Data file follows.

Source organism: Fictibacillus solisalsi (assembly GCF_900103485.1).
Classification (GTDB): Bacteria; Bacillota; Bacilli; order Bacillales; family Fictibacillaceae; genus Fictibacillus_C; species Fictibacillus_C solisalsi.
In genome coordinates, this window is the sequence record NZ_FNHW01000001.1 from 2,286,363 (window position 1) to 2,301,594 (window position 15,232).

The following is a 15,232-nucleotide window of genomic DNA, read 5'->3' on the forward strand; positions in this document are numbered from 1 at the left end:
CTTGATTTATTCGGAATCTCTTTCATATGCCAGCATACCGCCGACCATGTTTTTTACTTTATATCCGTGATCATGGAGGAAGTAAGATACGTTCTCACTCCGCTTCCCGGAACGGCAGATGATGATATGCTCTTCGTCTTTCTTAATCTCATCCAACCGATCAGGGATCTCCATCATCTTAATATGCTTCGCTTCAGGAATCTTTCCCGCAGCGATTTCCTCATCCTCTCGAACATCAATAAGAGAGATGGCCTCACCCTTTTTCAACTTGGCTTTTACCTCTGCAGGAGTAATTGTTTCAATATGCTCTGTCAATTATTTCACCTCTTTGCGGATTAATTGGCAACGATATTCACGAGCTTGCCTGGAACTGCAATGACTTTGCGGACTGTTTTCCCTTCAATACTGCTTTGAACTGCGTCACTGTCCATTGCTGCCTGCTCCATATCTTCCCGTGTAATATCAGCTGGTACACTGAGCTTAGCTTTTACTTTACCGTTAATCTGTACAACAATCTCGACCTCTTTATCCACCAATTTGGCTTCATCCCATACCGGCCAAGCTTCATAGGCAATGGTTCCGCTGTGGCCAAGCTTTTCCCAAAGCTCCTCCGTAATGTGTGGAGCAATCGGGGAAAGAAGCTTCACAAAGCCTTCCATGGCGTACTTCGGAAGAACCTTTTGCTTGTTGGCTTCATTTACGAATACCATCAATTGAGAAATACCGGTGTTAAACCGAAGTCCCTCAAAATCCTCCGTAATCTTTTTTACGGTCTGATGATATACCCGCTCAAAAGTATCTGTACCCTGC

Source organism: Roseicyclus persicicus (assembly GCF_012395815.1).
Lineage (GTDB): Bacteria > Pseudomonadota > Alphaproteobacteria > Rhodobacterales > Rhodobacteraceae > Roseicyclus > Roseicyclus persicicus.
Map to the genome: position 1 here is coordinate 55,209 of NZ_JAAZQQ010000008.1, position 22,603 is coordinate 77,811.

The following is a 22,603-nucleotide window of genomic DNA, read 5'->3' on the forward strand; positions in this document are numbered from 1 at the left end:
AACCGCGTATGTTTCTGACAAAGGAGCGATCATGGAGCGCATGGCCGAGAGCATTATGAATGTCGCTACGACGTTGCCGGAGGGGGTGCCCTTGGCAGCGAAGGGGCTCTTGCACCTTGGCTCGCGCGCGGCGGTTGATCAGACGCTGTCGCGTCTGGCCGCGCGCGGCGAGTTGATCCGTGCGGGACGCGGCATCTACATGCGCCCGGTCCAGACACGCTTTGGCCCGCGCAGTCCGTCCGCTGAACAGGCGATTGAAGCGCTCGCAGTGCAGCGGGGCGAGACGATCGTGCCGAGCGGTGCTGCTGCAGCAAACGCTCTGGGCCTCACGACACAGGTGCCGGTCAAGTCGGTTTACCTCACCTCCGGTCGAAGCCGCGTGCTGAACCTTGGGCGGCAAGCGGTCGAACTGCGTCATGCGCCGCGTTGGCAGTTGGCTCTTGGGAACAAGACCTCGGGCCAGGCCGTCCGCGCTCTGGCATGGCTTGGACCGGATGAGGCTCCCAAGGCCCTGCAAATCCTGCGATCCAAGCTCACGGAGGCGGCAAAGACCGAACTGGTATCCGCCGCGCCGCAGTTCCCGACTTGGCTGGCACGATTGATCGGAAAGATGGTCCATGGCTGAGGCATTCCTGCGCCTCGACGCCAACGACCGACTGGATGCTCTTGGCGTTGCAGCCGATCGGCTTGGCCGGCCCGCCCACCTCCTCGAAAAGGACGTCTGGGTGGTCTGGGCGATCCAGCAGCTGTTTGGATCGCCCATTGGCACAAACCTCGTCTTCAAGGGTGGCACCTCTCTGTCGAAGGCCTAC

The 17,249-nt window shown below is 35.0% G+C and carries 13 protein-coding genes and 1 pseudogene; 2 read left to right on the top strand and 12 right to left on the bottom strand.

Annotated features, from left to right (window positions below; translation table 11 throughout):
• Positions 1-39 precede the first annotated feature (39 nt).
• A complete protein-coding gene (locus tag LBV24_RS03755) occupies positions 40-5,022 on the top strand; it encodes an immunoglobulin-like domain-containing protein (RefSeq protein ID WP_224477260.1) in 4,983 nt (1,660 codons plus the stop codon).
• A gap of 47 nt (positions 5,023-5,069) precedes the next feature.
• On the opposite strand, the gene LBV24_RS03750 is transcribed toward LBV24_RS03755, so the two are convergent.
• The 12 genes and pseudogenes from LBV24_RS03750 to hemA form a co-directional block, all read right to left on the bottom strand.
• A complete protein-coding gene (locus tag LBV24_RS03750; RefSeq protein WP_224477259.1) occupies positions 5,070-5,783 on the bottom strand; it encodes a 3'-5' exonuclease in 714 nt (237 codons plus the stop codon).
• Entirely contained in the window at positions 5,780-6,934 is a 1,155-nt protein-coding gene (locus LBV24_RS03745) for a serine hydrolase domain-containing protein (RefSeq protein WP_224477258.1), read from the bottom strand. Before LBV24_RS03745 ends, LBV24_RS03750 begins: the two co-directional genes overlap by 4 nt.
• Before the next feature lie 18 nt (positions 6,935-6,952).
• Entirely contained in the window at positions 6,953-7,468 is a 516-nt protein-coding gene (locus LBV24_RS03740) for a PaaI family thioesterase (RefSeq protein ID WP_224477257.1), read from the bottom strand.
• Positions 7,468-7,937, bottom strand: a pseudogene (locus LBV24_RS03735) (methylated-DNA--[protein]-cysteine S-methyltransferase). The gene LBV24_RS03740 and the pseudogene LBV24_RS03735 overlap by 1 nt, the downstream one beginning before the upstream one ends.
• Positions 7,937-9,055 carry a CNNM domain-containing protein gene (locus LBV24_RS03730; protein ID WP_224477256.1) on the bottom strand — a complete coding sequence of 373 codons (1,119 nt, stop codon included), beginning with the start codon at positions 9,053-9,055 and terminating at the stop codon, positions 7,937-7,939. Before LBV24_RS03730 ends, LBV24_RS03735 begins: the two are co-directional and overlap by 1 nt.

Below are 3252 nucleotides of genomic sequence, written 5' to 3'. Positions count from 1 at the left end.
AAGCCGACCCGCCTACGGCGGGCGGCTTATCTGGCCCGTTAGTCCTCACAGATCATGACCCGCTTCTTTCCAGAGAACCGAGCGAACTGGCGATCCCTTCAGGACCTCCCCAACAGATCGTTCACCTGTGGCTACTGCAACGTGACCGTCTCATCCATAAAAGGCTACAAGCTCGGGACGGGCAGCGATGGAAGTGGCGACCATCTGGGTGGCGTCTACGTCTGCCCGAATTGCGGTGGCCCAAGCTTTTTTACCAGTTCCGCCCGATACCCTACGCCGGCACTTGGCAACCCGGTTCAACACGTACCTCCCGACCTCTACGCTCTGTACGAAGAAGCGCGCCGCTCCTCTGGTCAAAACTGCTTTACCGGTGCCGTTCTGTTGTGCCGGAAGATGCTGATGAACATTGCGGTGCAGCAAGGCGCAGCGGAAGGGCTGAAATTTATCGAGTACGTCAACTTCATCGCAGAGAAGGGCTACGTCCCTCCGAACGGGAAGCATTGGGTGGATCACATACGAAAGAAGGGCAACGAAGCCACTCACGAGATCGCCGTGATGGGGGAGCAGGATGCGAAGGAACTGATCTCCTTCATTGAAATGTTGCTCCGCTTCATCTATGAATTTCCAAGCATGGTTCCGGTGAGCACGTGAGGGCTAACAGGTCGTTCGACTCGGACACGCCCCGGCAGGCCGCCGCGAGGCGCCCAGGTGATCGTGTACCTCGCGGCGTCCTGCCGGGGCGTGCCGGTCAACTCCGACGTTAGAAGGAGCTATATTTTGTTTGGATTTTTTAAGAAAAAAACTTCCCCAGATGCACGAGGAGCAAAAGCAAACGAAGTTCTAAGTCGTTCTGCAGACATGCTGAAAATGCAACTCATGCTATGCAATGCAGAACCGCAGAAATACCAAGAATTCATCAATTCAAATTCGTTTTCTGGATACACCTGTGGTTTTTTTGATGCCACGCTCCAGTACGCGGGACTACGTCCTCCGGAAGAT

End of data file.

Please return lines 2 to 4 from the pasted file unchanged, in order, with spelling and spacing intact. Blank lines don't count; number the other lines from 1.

Classification (GTDB): Bacteria; Bacillota; Bacilli; order Bacillales; family Fictibacillaceae; genus Fictibacillus_C; species Fictibacillus_C solisalsi.
In genome coordinates, this window is the sequence record NZ_FNHW01000001.1 from 2,286,363 (window position 1) to 2,301,594 (window position 15,232).

The following is a 15,232-nucleotide window of genomic DNA, read 5'->3' on the forward strand; positions in this document are numbered from 1 at the left end: